The bank of six parking stalls most adjacent to the southern entrance of the Calle Joaquin Park and Ride Lot will be replaced with four “Direct Current Fast Chargers” and one “Type 2 Charger.” The charging stalls will be open to the public and consumers will be charged per kilowatt hour for their use. The installation will be complete in 2019.

In June of 2017, the city made Climate Action a Major City Goal in the 2017-19 Financial Plan with an overall goal of reducing citywide greenhouse gas (GHG) emissions. “GHG emissions from fossil fuel combustion in on-road vehicles account for approximately 50 percent of the city’s 2006 baseline emissions inventory,” said San Luis Obispo Sustainability Manager Chris Read. “The new electric vehicle chargers support the city’s goal of reducing transportation-related GHG emissions by increasing the use of alternative fuel vehicles.”

Recargo, Inc. will install, maintain, and operate the chargers and associated facilities over a period of ten years. Licensing fees from the chargers are expected to generate approximately $7,000 in city revenue per year.

 

San Luis Obispo to install electric vehicle chargers, By News Staff, Paso Robles Daily News, June 2, 2018.

SLO and Morro Bay push forward on Community Choice Energy, despite others’ reluctance

Wind turbines spin off Morro Bay’s coast, creating energy that’s sold to local residents by a local agency and distributed via the grid infrastructure that once serviced the shuttered Morro Bay and Diablo Canyon power plants.

It’s an exciting snapshot of the future to San Luis Obispo and Morro Bay city leaders, who are interested in seizing an opportunity to localize future power decisions by launching a municipal utility—called a Community Choice Energy (CCE) agency—to sell cleaner electricity directly to their residents.

At an April 24 meeting, the Morro Bay City Council voted unanimously to join SLO in studying the prospect of a new CCE agency that would serve the communities’ combined 32,000 customers.

“[There’s] a compelling point about controlling your destiny and being in a position to forge forward with new opportunities for economic development,” said Morro Bay City Councilmember John Headding. “Six, seven years out when we have a viable wind farm miles off our shore, and we have a switch yard here and the potential for great clean energy sources, I want the city to be in command of making a choice of obtaining [that power].”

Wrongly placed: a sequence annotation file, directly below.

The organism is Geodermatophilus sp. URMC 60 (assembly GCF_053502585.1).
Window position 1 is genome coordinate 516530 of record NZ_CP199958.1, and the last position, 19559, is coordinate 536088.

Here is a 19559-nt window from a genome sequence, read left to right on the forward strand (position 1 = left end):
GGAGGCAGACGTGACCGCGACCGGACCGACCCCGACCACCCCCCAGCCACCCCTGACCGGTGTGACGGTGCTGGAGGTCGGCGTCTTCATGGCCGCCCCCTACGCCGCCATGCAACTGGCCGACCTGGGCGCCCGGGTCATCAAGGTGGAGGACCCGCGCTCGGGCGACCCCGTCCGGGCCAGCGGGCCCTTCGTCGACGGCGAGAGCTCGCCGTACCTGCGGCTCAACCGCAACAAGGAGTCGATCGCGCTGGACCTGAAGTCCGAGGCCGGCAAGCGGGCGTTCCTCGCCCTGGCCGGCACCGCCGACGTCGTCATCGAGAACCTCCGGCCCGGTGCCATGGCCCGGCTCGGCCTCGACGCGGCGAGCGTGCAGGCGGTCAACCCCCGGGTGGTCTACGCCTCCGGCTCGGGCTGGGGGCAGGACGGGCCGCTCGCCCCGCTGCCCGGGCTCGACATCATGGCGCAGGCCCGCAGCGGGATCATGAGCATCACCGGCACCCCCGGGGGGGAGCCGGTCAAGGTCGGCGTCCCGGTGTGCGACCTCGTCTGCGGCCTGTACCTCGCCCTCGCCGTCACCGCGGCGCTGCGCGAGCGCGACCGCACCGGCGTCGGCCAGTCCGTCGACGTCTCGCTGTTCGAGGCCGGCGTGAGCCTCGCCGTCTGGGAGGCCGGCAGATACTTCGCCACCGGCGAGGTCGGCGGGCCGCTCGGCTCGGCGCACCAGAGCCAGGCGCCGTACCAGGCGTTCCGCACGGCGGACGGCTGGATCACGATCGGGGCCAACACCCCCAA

Enabled by state law, CCE allows local cities and counties to coalesce into utilities and compete with private utilities like PG&E. A CCE agency, governed by a board of local elected officials, can decide where to buy power, what percentage of that power should be renewably sourced, what rates to charge, and how to reinvest profits. Power is still distributed through the existing grid infrastructure—owned by PG&E in SLO County. Customers get the choice to enroll in CCE or stay with PG&E, although the default choice is the CCE provider.

“CCE is a mission-driven local government organization,” said Chris Read, SLO’s sustainability manager and a coordinator of the effort. “We need to be fiscally healthy and we need to be rate competitive, but we don’t have the profit requirements that a private company might have.”

What began as a regional tri-county effort to establish a CCE on the Central Coast has narrowed to a much more local proposal.

A 2017 study analyzing a CCE agency covering SLO, Santa Barbara, and Ventura counties (and the cities within) concluded that it likely wouldn’t pencil out, due to overlap between PG&E and Southern California Edison territories. The SLO County Board of Supervisors, in response, voted in January to abandon further explorationof a CCE program.

But the study results didn’t deter SLO—a city striving for net-zero carbon emissions status. The SLO City Council decided to push forward on exploring its own CCE agency around the same time the county dropped the effort.

SLO Mayor Heidi Harmon wrote to local cities in January in pursuit of partners. Only Morro Bay responded with immediate interest to commit, according to Read. But part of the cities’ plan is to structure a joint powers agreement that makes it easy for other municipalities to join the CCE down the road.

“There’s a lot going on in our county right now with cannabis, [pensions], and all these things,” Read said. “This is a complicated topic that requires a lot of attention to do well.”